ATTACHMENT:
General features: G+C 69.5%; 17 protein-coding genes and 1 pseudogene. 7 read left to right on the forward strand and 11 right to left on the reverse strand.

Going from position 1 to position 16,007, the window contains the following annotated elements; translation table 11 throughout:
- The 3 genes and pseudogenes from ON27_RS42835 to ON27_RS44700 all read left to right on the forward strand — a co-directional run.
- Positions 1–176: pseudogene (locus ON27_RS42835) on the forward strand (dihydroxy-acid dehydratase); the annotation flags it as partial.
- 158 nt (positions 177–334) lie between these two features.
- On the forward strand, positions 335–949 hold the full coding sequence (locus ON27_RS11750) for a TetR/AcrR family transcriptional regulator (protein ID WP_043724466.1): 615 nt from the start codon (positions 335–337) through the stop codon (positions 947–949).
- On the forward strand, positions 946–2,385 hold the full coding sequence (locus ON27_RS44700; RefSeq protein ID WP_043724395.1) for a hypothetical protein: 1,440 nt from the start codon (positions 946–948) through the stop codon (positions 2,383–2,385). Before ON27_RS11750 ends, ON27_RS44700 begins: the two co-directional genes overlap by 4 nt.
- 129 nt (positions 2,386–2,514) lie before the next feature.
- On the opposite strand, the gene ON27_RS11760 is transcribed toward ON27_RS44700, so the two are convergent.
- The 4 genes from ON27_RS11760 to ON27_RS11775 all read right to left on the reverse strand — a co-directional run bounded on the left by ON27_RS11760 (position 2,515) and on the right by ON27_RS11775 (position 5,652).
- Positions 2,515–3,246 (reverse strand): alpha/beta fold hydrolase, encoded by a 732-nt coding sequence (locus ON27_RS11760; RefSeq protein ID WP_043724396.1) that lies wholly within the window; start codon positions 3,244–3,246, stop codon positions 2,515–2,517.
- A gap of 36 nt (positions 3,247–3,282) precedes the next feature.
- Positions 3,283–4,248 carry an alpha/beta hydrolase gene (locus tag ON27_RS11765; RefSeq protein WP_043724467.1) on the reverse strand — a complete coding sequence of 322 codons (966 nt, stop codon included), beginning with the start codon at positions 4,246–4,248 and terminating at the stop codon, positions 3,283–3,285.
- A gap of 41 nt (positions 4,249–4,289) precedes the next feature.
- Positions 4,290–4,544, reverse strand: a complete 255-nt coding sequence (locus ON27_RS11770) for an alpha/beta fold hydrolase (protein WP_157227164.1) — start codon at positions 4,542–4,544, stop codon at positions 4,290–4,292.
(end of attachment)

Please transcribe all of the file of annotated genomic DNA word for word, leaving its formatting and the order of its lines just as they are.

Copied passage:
General features: G+C 69.5%; 17 protein-coding genes and 1 pseudogene. 7 read left to right on the forward strand and 11 right to left on the reverse strand.

Going from position 1 to position 16,007, the window contains the following annotated elements; translation table 11 throughout:
- The 3 genes and pseudogenes from ON27_RS42835 to ON27_RS44700 all read left to right on the forward strand — a co-directional run.
- Positions 1–176: pseudogene (locus ON27_RS42835) on the forward strand (dihydroxy-acid dehydratase); the annotation flags it as partial.
- 158 nt (positions 177–334) lie between these two features.
- On the forward strand, positions 335–949 hold the full coding sequence (locus ON27_RS11750) for a TetR/AcrR family transcriptional regulator (protein ID WP_043724466.1): 615 nt from the start codon (positions 335–337) through the stop codon (positions 947–949).
- On the forward strand, positions 946–2,385 hold the full coding sequence (locus ON27_RS44700; RefSeq protein ID WP_043724395.1) for a hypothetical protein: 1,440 nt from the start codon (positions 946–948) through the stop codon (positions 2,383–2,385). Before ON27_RS11750 ends, ON27_RS44700 begins: the two co-directional genes overlap by 4 nt.
- 129 nt (positions 2,386–2,514) lie before the next feature.
- On the opposite strand, the gene ON27_RS11760 is transcribed toward ON27_RS44700, so the two are convergent.
- The 4 genes from ON27_RS11760 to ON27_RS11775 all read right to left on the reverse strand — a co-directional run bounded on the left by ON27_RS11760 (position 2,515) and on the right by ON27_RS11775 (position 5,652).
- Positions 2,515–3,246 (reverse strand): alpha/beta fold hydrolase, encoded by a 732-nt coding sequence (locus ON27_RS11760; RefSeq protein ID WP_043724396.1) that lies wholly within the window; start codon positions 3,244–3,246, stop codon positions 2,515–2,517.
- A gap of 36 nt (positions 3,247–3,282) precedes the next feature.
- Positions 3,283–4,248 carry an alpha/beta hydrolase gene (locus tag ON27_RS11765; RefSeq protein WP_043724467.1) on the reverse strand — a complete coding sequence of 322 codons (966 nt, stop codon included), beginning with the start codon at positions 4,246–4,248 and terminating at the stop codon, positions 3,283–3,285.
- A gap of 41 nt (positions 4,249–4,289) precedes the next feature.
- Positions 4,290–4,544, reverse strand: a complete 255-nt coding sequence (locus ON27_RS11770) for an alpha/beta fold hydrolase (protein WP_157227164.1) — start codon at positions 4,542–4,544, stop codon at positions 4,290–4,292.